Definition of referee

The person in charge of the game whose primary role is to ensure adherence by both players to the appropriate rules of the game being played. Other duties of the referee include racking each frame, re-spotting balls during the course of a game, maintaining the equipment associated with the table (e.g. keeping the balls clean), controlling the crowd and, if necessary, controlling the players. Formerly sometimes referred to as the umpire.

24 Random Essential Billiards Terms

Also semi-massé shot. A moderate curve imparted to the path of the cue ball by an elevated hit with use of english (side); or a shot using this technique. Also known as a curve (US) or swerve (UK) shot. Compare massé.
A bridge formed by the hand where no finger loops over the shaft of the cue. Typically, the cue stick is channeled by a "v"-shaped groove formed by the thumb and the base of the index finger.
A highly abrasive tip tool used to shape an unreasonably flat new cue tip, or misshapen old one, into a more usable, consistently curved profile, most commonly the curvature of a nickel or dime (or equivalently sized non-US/Canadian coin) for larger and smaller pool tips, respectively. Similar to a scuffer, but deeper and rougher.
Australian: Defeated with all seven of one's object balls (in blackball or eight-ball) remaining on the table.
A Carom game with lines drawn to form rectangles that restrict play and reduce the potential for high runs.

1- This is a knowledgeable shot showing skill on the movement of the cue ball.

2- This is an experienced one pocket pool player that shows extraordinary skill at coordinating the cue balls and object balls for safety plays.

The Valley National 8-Ball League Association. Founded in 1979, VENA is a non-profit organization established to promote the game of pool on coin-operated equipment. The membership is comprised of men, women and junior players, coin machine operators and manufacturers.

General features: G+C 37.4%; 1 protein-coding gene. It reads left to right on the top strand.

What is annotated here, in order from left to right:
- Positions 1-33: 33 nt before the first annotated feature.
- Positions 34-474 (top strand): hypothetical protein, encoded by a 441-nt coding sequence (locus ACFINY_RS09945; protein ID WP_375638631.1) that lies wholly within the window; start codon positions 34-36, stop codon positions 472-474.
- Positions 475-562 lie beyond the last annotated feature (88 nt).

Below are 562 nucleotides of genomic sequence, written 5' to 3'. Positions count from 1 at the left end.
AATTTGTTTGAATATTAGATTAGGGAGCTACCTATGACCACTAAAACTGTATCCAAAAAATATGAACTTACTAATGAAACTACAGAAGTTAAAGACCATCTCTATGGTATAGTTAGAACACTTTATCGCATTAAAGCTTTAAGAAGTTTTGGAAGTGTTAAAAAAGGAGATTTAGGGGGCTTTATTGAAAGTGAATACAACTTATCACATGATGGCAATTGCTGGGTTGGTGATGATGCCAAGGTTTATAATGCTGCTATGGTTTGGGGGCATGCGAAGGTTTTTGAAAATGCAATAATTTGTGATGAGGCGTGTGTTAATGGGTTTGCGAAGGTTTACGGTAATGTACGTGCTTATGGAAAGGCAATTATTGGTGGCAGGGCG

An unintentional and often barely perceptible curve imparted to the path of the cue ball from the use of english without a level cue. Not to be confused with a swerve shot.
Asian Pocket Billiard Union. The APBU is a member of the WPA.
This refers to the cluster of balls remaining in a similar position to where they were within the break.
The use of the correct amount of cue ball speed in position play to achieve proper shape for a subsequent shot.
Descriptive of any game in which the object balls must be struck in numerical order. Billiard researcher Mike Shamos observes that it would be more intuitive to call such games "'series' or 'sequence'". The term actually derives from the set-up of the game Chicago, in which the balls are not racked, but placed numerically around the table along the cushions (and must to be shot in ascending order). Other common rotation games include pool (obviously), nine-ball, seven-ball, ten-ball.
Chiefly Australian: Same as a force follow shot.
Chiefly British: bank shot played up and down the longer length of the table off a short rail and into a corner pocket, as opposed to the more common bank across the short length into a center pocket or corner.
This is missing the fact that you owe a ball in a game of one pocket after a scratch.
This is a type of shot that is executed by an object ball caroming off of another object ball in order to gain the pocket.
Also known as "Break and Dish". In pool games, when a player breaks the racked object balls, pockets at least one ball on the break, and commences to run out the remaining object balls without the opponent getting a visit at the table.
Certain rules say you must designate your shot before taking it. Generally this is just calling the ball to be sunk in which pocket, and is not dependent on touching rails or other balls, but very well can be.
An imaginary line drawn from the desired path an object ball is to be sent (usually the center of a pocket) and the center of the object ball.
Nearly table-length distance between the cue ball and target object ball, or near cue and object balls and target pocket, i.e. a potentially difficult shot ("you sure left me a lot of green on that one").
The cloth covering the table.
Any game which uses a rack composed of less than 15 balls.
This is a shot where the cue ball follows directly behind the sunk object ball into the pocket right after it falls.
A deliberate foul that leaves the balls in a safe position, reducing the risk of giving a frame-winning chance to the opponent. The miss rule in snooker was implemented primarily to discourage the professional fouls.
To disguise the level of one's ability to play in various ways such as using a lemonade stroke; intentionally missing shots; making an uneven game appear "close"; purposefully losing early, inconsequential games. Sandbagging is a form of hustling, and in handicapped leagues, considered a form of cheating. See also dump and on the lemonade.